DVD Release Date:  March 30, 2010 
Theatrical Release Date:  December 25, 2009
Rating:  PG-13 (for intense sequences of violence and action, some startling images and a scene of suggestive material)
Genre:  Mystery, Action/Adventure
Run Time:  128 min.
Director:  Guy Ritchie
Actors:  Robert Downey Jr., Jude Law, Rachel McAdams, Mark Strong, Eddie Marsan, Kelly Reilly, William Hope

In a year of popular franchise extensions (harry potter and the half-blood prince) and reboots (star trek), who would have thought that the most satisfying entertainment of the lot would be a reinvention of Sherlock Holmes?

Popularized on film decades ago by Basil Rathbone and brought briefly back to the screen in the mid-1980s courtesy of producer Steven Spielberg and director Barry Levinson (The Young Sherlock Holmes), the cerebral detective wouldn't seem to have much of a niche to carve out among today's spectacle-driven audience, dominated by teens who have, at best, read one or two Holmes stories as part of their English classes.

Leave it to action producer Joel Silver (Die Hard, Lethal Weapon, The Matrix) to help bring the tale back to movie screens, with the title character reinvented as a Fight Club hobbyist who studies and practices the most effective body blows for defeating opponents twice his size.

Yes, Sir Arthur Conan Doyle's detective has been reinvented for the jason bourne age—toned, good-looking and able to fight and win in fisticuffs or mind games with opponents who are imposing, to say the least. Adding to all the brawn and brains is a dash of romance with a former lady love, Irene Adler (Rachel McAdams). But the main chemistry is between Holmes (Robert Downey Jr.) and Dr. Watson (Jude Law), a sidekick who just can't kick the habit of helping Holmes solve another case.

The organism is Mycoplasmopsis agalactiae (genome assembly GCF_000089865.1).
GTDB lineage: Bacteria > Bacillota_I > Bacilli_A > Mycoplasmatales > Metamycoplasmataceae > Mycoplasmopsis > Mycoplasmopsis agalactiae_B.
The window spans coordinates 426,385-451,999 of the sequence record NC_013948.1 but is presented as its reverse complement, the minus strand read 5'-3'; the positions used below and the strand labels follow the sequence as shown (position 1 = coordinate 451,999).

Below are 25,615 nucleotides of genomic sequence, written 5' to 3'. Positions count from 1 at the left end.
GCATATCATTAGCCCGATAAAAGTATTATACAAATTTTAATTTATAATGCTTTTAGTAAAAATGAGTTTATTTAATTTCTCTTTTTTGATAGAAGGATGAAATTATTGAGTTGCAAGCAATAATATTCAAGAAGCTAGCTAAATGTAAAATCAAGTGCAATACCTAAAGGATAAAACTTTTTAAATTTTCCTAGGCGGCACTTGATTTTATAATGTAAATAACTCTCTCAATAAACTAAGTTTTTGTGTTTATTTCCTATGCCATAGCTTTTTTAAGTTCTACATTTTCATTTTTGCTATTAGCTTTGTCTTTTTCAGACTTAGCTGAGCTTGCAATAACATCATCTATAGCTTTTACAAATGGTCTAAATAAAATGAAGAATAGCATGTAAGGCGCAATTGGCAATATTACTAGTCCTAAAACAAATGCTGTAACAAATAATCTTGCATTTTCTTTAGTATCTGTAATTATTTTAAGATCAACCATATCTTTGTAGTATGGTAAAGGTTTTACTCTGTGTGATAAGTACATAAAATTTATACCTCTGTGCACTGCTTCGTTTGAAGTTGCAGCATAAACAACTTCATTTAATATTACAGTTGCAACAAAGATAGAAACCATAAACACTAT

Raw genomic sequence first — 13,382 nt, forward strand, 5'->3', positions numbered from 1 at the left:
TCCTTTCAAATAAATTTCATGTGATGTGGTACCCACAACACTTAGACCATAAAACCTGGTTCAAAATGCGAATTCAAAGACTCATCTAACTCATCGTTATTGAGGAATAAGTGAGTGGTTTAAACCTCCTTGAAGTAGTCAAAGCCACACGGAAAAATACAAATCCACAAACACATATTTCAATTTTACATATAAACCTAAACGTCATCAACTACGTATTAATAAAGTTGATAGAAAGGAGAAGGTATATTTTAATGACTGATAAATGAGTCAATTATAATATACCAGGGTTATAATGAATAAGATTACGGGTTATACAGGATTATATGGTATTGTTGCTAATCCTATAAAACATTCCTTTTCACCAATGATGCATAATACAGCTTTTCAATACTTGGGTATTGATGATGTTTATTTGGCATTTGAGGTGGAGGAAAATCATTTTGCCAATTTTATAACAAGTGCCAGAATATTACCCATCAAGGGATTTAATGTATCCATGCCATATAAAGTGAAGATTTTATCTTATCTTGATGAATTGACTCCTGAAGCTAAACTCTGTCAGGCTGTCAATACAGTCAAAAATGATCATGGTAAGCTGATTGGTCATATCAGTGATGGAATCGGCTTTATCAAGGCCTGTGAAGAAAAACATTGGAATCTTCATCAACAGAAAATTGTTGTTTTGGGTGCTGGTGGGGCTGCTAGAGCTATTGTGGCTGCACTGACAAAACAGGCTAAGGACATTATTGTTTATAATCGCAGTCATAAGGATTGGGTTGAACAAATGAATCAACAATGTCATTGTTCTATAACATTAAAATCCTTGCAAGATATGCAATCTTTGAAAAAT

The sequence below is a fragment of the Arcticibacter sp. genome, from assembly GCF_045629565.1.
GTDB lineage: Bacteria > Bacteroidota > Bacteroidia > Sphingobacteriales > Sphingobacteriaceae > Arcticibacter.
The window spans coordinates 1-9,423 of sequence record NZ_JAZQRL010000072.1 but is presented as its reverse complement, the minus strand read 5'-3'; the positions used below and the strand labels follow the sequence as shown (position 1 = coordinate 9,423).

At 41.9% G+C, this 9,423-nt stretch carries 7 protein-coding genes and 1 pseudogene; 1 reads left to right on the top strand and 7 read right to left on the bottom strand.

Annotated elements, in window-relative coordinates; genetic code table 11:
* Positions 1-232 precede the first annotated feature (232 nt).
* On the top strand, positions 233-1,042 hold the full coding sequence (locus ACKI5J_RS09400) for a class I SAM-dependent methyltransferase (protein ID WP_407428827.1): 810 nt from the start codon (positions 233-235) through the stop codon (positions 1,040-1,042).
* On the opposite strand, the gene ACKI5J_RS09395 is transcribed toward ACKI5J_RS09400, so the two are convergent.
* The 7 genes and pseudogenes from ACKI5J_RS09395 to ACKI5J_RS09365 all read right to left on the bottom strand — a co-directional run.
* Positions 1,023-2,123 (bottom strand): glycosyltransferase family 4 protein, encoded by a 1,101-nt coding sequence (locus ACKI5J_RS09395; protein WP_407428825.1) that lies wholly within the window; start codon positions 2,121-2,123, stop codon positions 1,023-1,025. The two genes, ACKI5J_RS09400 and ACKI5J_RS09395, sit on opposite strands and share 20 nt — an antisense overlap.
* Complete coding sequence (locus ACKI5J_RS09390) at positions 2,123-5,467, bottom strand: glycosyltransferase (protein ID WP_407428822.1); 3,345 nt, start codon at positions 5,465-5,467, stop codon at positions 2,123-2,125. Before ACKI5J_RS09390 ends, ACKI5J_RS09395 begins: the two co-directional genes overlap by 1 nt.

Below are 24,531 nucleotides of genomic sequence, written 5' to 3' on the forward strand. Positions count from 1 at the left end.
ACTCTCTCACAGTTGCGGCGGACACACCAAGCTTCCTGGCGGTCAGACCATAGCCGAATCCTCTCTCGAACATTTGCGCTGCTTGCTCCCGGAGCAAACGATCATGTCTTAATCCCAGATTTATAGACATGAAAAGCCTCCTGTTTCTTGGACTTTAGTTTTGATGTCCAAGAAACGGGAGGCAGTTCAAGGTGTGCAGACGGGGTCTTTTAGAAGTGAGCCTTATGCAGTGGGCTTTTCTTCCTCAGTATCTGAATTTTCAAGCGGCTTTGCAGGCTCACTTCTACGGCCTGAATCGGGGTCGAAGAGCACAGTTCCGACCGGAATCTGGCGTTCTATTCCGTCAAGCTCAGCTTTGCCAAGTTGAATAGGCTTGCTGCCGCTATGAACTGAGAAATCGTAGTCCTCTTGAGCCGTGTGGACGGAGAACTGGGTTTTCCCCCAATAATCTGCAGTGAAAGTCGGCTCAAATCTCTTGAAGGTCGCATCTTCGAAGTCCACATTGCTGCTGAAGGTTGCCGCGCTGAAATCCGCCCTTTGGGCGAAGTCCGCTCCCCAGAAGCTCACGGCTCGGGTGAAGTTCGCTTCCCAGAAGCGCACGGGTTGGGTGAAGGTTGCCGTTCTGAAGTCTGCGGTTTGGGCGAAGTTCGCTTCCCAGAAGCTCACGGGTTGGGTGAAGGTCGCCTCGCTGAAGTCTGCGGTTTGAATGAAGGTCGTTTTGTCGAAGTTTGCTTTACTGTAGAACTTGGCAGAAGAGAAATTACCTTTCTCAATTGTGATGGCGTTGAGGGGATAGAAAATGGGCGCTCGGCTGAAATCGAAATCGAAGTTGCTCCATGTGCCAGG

The story opens as the duo finishes their supposed final case together. Watson, preparing to marry his fiancée (Kelly Reilly), is also moving his office from Holmes' digs at 221B Baker St., much to the chagrin of those who will be left behind with the erratic Holmes. The detective spends his evenings firing his pistol into his wall and otherwise creating a sense of dread and unease among the other residents.

Dread and unease define the mood of many Londoners who have come to believe that Lord Blackwell (Mark Strong)—executed for the murders of several women—has returned from the grave. Blackwell's whispered warning to Holmes about impending spiritual chaos following his death appears to be playing out. Through the overtures of Adler, who is rumored to be Holmes' equal in intellect, or perhaps his superior, Holmes is drawn into the mystery surrounding Blackwell.

The tale takes on macabre, even occult elements as it explores a secret society that Blackwell heads up, and his grandiose plans to reclaim the American colonies and conquer the world.

If the film has a notable misstep, it comes in keeping Watson off-screen for much of the story's final stretch. The playful tension between Holmes and Watson that defines the film's first half isn't matched by the interplay between Holmes and Adler, or Holmes and Blackwell. Only after Watson re-emerges does the film get back on track, building to an exciting, if predictable, finale.

Sherlock Holmes includes some disturbing spiritual material, and Holmes' ambivalence (at best) about religious faith is only reaffirmed in this tale. However, given the villain's religious hubris, the story's ending proves more satisfactory than offensive (Proverbs 3:34; Proverbs 8:13; Proverbs 11:2). This is a well-made entertainment, with the promise of even better chapters to come.


Questions? Comments? Contact the writer at crosswalkchristian@verizon.net.